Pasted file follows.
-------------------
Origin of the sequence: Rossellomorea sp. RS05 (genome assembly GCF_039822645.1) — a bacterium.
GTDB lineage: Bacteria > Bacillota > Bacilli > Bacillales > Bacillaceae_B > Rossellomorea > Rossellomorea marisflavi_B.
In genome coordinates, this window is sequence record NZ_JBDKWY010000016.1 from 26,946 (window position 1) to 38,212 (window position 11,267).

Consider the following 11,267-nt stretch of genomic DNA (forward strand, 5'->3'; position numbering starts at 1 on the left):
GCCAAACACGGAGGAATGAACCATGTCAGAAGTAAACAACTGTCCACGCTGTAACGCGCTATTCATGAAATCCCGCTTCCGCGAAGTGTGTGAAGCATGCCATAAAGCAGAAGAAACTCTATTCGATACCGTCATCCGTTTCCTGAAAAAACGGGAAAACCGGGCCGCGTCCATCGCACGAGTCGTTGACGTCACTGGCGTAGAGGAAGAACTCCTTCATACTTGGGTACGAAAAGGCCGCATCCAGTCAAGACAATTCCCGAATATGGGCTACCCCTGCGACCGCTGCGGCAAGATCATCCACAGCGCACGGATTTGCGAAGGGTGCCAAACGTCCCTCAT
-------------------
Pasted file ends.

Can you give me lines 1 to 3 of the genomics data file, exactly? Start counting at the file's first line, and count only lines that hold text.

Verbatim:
Origin of the sequence: Rossellomorea sp. RS05 (genome assembly GCF_039822645.1) — a bacterium.
GTDB lineage: Bacteria > Bacillota > Bacilli > Bacillales > Bacillaceae_B > Rossellomorea > Rossellomorea marisflavi_B.
In genome coordinates, this window is sequence record NZ_JBDKWY010000016.1 from 26,946 (window position 1) to 38,212 (window position 11,267).